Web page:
1) A colloquial form of both ‘cloths’ and ‘clothes’.
1554 Item a close presser, South Cave
1570 Item one standinge bede rede furnisshed with close, South Cave
1570 Item ij lin sheites and ij burd cloes [board cloths], South Cave
1581 2 paynted close 4 other lytyll hangings, North Anston
1637 one bed ... with the bed close belonging the same, Hambleton
1764 A Close press 9s, Ecclesfield.
2) An enclosed space, particularly a field.
The history of this word can differ from one region to another but a detailed study of the minor place-names in a township can reveal how waste was brought under cultivation over the centuries: 1553 a close called souremoore or Newclose, Lepton or how the open arable fields were enclosed, changing from communal ownership to ownership in severalty, that is by individuals: 1625 one little close called Furlongheades heretofore taken out of a common field in Lepton ... called Furlong feild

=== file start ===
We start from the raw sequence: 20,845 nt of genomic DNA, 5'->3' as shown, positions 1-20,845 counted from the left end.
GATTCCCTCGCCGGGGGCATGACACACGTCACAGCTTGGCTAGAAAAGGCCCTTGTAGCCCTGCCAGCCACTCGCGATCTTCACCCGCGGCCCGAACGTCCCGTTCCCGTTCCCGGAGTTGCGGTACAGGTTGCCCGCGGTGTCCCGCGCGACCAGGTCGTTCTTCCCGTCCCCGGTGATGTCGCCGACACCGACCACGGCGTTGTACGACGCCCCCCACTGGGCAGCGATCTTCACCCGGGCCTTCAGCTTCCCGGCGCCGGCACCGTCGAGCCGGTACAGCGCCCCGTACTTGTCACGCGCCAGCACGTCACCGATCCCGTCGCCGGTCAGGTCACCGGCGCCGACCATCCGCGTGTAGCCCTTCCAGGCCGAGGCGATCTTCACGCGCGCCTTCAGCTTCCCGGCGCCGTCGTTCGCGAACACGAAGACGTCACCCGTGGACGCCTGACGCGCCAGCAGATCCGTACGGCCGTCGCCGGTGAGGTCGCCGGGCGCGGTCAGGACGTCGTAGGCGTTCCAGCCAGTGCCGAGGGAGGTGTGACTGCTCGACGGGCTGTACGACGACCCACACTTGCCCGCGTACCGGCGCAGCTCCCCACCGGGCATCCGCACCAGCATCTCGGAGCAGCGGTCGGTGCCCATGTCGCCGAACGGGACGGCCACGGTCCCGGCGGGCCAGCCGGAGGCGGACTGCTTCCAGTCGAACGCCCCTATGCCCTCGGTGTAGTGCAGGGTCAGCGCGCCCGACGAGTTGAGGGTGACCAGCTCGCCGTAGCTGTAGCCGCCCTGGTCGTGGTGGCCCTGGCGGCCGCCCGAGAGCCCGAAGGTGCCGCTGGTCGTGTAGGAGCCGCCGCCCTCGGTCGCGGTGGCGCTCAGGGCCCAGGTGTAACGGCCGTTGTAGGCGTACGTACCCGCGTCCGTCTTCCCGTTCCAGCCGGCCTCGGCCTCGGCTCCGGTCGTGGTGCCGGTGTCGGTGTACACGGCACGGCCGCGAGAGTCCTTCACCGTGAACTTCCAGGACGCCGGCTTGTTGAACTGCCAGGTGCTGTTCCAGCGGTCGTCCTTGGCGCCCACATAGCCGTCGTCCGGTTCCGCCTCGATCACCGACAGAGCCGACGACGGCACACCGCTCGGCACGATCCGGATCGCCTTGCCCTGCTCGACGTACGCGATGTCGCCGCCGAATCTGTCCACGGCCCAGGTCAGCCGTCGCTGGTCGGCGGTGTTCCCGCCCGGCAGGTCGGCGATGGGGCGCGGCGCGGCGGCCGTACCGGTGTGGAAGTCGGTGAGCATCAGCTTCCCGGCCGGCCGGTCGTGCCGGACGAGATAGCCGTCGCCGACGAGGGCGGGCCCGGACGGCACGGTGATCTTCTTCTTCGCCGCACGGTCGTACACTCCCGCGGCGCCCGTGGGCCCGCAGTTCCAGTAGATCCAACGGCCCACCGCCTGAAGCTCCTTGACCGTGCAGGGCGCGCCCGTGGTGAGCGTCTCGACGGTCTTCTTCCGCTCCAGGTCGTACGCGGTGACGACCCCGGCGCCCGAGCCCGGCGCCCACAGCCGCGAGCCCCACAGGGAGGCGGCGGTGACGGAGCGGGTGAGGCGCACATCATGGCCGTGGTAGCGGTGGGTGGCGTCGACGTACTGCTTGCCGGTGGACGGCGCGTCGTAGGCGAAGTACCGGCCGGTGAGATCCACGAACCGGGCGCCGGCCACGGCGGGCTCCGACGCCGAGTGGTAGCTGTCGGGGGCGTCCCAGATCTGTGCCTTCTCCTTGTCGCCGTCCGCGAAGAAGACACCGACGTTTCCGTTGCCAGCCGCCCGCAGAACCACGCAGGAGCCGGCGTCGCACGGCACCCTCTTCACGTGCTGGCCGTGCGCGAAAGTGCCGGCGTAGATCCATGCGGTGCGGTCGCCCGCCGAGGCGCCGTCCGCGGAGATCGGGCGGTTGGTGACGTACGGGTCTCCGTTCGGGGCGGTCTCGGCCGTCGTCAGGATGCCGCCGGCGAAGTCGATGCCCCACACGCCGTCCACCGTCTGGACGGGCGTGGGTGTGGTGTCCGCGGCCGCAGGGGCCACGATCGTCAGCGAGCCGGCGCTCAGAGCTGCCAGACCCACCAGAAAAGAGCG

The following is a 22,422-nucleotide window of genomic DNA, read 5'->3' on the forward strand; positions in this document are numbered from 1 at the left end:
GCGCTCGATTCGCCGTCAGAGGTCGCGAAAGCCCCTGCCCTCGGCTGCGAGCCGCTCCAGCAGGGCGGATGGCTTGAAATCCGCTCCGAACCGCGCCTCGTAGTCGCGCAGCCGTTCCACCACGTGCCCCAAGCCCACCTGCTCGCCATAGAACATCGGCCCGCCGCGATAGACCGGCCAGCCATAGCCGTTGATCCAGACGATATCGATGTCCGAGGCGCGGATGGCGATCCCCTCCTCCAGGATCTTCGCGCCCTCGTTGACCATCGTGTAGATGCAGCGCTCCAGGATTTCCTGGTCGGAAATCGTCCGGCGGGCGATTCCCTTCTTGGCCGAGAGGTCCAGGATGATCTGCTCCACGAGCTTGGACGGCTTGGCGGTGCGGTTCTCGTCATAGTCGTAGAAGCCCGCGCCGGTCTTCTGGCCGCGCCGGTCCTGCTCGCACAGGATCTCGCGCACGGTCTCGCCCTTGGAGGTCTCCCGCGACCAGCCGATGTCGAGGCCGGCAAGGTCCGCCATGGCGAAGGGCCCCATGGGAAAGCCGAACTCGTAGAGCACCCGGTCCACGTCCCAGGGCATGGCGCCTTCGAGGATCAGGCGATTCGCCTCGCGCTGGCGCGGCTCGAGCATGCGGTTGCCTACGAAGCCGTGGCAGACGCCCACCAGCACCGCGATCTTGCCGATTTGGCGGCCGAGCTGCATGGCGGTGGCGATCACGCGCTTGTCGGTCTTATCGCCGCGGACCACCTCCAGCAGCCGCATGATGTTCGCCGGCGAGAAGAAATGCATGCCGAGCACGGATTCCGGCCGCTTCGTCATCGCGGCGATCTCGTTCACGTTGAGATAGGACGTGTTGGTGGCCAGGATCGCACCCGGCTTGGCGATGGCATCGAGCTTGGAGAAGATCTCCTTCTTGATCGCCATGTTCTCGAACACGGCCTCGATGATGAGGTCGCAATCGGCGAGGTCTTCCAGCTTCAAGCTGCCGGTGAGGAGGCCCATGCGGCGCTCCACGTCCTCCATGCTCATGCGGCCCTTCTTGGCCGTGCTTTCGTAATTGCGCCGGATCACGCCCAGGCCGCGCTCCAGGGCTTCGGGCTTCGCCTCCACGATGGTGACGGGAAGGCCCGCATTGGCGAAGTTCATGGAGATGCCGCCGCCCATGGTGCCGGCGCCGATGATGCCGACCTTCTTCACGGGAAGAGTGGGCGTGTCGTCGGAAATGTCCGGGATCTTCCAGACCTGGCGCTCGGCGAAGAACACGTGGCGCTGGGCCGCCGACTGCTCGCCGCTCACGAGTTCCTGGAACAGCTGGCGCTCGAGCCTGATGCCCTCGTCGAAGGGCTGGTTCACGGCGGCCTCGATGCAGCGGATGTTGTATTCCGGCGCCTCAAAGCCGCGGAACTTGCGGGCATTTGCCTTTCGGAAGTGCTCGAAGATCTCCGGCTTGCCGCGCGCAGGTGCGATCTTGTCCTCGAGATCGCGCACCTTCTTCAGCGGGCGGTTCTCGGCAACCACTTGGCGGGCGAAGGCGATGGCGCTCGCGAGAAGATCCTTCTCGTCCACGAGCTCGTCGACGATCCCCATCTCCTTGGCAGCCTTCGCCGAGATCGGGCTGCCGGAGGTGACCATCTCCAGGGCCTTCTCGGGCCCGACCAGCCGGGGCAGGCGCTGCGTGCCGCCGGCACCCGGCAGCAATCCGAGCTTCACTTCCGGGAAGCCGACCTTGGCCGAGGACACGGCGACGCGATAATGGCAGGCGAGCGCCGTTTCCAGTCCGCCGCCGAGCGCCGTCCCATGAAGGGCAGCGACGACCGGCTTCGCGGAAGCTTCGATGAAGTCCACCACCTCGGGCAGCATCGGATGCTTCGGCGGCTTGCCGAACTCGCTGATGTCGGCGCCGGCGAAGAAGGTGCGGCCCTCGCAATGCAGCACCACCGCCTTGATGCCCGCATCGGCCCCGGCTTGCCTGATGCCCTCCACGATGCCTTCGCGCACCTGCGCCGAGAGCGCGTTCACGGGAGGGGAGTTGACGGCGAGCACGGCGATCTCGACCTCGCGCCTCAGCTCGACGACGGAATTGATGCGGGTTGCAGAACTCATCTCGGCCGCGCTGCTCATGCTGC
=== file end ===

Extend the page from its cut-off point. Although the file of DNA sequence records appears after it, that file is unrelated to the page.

1630 seaven closes as the same adioyne one to another ... lately enclosed in severall and hedged out of and from the common feildes, Honley. Such closes are named regularly from the fifteenth century and a few even earlier examples have been noted. The word survives in dialect use and is pronounced ‘cloise’ in Halifax and neighbouring districts. It began to be replaced by ‘field’ from the 1700s: 1723 Samuel Wright was mowing oats in a close or field not far from Bilbrough.